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July10, 2017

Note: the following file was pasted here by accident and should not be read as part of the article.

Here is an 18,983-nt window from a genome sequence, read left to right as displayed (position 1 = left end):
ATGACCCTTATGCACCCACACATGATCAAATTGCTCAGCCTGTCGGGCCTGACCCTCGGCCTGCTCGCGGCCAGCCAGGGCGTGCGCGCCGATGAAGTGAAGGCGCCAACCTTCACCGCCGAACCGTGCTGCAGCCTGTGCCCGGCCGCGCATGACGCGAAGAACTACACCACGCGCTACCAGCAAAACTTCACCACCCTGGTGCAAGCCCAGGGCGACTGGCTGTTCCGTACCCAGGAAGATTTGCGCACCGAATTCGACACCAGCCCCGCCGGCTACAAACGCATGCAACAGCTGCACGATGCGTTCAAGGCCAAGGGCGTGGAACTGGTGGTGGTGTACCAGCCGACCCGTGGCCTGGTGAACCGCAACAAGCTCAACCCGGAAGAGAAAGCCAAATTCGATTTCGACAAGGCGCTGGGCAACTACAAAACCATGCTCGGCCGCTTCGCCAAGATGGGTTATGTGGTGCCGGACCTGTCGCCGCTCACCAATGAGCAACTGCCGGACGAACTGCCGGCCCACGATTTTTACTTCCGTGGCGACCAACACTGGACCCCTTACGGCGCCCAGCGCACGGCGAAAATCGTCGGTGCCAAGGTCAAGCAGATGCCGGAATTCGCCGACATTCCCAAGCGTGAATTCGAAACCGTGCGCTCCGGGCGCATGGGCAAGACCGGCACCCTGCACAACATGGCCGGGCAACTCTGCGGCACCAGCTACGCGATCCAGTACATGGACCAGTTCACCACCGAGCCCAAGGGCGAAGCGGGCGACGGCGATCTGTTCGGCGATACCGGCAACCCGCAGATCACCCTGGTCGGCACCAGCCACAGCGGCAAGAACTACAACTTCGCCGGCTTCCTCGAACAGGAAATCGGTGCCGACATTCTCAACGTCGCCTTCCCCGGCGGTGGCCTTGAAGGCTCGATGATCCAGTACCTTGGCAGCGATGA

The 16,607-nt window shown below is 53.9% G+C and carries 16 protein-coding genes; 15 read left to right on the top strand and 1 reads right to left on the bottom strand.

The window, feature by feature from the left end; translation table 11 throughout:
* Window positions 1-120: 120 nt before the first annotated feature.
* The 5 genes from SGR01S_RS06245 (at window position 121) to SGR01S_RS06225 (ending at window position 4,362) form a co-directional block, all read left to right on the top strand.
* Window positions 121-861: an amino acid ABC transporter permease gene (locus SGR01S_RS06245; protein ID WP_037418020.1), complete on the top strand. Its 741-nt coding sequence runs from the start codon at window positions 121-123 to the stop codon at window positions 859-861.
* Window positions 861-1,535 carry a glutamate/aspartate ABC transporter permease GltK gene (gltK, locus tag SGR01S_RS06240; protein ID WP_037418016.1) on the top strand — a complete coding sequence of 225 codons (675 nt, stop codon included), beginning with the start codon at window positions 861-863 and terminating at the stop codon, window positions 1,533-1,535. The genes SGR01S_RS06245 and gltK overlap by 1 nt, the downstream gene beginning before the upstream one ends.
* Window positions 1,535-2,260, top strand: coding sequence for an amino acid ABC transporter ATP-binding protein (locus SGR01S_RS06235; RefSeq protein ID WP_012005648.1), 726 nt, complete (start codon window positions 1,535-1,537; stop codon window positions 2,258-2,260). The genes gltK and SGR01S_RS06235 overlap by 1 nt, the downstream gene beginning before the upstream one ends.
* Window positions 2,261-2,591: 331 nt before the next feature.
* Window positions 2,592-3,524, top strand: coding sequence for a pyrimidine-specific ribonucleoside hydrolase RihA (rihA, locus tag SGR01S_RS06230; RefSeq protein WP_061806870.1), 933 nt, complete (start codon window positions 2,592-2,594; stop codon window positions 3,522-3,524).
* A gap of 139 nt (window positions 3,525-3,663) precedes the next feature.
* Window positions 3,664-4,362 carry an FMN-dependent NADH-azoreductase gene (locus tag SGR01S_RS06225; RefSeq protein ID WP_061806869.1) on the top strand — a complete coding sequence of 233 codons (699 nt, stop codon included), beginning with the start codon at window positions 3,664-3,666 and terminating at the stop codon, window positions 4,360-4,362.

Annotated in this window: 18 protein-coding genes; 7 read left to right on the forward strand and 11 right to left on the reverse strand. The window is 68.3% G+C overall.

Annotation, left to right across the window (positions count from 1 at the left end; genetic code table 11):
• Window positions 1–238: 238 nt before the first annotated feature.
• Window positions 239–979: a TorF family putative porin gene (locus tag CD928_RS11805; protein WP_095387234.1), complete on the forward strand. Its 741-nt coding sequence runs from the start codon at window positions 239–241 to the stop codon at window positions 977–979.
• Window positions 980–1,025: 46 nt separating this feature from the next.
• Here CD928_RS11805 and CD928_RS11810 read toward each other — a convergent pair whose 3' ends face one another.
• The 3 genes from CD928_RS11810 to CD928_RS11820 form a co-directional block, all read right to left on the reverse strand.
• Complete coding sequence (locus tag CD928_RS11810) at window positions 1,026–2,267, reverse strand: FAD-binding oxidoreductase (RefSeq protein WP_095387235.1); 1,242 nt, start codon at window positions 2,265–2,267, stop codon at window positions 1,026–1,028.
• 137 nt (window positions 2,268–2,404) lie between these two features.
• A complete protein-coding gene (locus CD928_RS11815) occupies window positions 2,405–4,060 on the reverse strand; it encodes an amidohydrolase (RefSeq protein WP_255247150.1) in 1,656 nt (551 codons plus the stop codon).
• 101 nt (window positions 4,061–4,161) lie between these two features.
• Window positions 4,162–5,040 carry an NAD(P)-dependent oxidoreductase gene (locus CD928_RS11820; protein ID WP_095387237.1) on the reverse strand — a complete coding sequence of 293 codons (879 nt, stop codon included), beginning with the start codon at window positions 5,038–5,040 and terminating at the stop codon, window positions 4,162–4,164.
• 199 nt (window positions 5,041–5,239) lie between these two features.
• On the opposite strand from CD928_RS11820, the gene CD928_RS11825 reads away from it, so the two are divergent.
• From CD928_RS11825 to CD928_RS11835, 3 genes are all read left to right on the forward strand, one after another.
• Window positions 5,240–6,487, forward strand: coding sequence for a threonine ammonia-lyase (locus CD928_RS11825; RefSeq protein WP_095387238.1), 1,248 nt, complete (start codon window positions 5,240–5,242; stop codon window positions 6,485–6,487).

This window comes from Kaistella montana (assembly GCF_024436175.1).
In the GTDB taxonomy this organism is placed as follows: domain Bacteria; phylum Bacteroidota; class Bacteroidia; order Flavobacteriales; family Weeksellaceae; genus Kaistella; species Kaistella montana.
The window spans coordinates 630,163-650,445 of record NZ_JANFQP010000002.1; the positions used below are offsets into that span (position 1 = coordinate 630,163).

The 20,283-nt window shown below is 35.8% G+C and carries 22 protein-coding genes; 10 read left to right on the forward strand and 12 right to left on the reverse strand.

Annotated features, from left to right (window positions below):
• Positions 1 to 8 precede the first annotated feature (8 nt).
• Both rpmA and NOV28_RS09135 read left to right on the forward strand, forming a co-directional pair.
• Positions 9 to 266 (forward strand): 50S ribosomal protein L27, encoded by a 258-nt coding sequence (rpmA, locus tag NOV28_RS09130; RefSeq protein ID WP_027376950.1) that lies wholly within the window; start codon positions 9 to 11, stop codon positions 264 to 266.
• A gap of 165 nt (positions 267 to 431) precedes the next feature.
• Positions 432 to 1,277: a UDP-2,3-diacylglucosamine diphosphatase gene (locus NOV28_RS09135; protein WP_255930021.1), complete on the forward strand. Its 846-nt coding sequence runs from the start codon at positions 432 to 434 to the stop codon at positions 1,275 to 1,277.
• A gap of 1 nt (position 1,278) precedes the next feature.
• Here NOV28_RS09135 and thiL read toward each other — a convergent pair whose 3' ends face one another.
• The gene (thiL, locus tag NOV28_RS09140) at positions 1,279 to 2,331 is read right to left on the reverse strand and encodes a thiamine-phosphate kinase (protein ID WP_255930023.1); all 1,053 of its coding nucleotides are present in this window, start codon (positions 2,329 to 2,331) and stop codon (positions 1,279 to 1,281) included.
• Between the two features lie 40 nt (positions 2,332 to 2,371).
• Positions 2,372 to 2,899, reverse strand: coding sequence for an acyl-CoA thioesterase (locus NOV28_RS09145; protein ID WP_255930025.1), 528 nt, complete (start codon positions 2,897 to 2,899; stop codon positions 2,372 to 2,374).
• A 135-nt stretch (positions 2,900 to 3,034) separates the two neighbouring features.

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SURFACE & DOMESTIC TRANSPORTATION TRUCKING | RAIL | INTERMODAL | AIR & EXPEDITED | DISTRIBUTION 56 THE JOURNAL OF COMMERCE JULY 10.2017 By Reynolds Hutchins T W O M O N T H S A F T E R BNSF R a i lway shifted its terminal outside Chicago from an entirely wheeled operation to a part- wheeled, pa r t-g rounded one, cha ssis were still scarce, underscoring many US exporters' challenges affording reposition- ing costs when commodity values are low. Terminal upgrades like BNSF's don't mean chassis can't and won't disappear in a matter of days if shipper demand skyrockets or cash-strapped ocean carriers are reluc- tant to pay the cost to reposition equipment — all of which happened in June. Terminal infrastructure does matter, though, and equipment shortages can be exacerbated when terminal operations are wheeled, where containers must be immediately loaded on chassis from trains, as is the case at most rail operations in Chicago and the rest of the US outside of the major Canadian Class I railways' facilities. That's because it's not actually a chassis shortage. "There's plenty of chassis. There's not a chassis shortage. There's never once been a chassis shortage. There's been a shortage of money," said Jason Hilsenbeck, president of and LoadMatch, an intermodal directory and container matching service based in the Chicago area. An employee at Parsec, the terminal operator at BNSF's Logistics Park Chicago (LPC), told The Journal of Commerce that one day last month the park was down to just 100 chassis total; by the next day, the park was out of CMA CGM chassis. On the following day, the park was out of chassis from the Chicago-Ohio Valley Consolidated Chassis Pool; then by the end of that week, chassis levels shot back up. Then they were out of parking. The challenge with chassis shortages is that they are just as chronic and pervasive as they are nuanced. BNSF has invested mil- lions of dollars installing six new wide-span cranes at LPC to transition what was once an entirely wheeled operation to a hybrid terminal, where containers can be stacked and held until chassis are available or imme- diately moved to chassis and rolled out. The upg rade was pa r t of roughly $1.2 billion BNSF has invested in its intermo- dal terminals since 2002 to make capacity more f lexible and responsive. "The new cranes began operations in April. The wide- span cranes have enabled us to incorporate robust ground stacking capabilities at LPC," Amy Casas, a BNSF spokeswoman, told The Journal of Commerce. That shippers were struggling to find chassis at BNSF's Chicago terminal so soon after a multimillion-dollar upgrade meant to make capacity there more flexible and responsive underscores just how chronic the chassis challenge has become. It's not just BNSF, and it's not just Chi- cago, Hilsenbeck said. "It's always money." According to Hilsenbeck, railways are reluctant to invest in entirely grounded operations at their terminals, because grounded operations take up more real estate and require two crane moves instead of the single move required at wheeled operations, which explains why most of the terminal operations in the Chicago area, and elsewhere, are wheeled. Meanwhile, ocean carriers operating under razor-thin margins after posting a collective $3 billion to $5 billion loss last year are reluctant to pay the price to reposition bare chassis back to terminals. That's true even if there's demand on the inbound and outbound side to do just that, which there is now. Export demand is high after a robust grain harvest in the US this past year and a boom in the resin industry along the Gulf. Carriers are also rushing boxes to Asia not only because demand is high, but because new Chinese reg ulations threaten to slow container production. But repositioning a bare chassis back to a Chicagoland terminal can cost a carrier anywhere from $60 to $120, Hilsenbeck said. "No one wants to spend it." At least, not without a return on invest- ment and there isn't a return on moving a set of wheels without a load. "They're not mak- ing any money repositioning for domestic. They're not making any money reposition- ing them for international," he said. Like musical chairs, it's a matter of when and where you are. For instance, the chal- lenge is particularly exacerbated at entirely wheeled terminals like BNSF's LPC last year, before its recent upgrades. Mean- WHEELING AND DEALING Grounded rail design aids US exporters, but repositioning costs price out gains "If there's no load for the container to come back to the terminal, the empty gets stored offsite at a depot."

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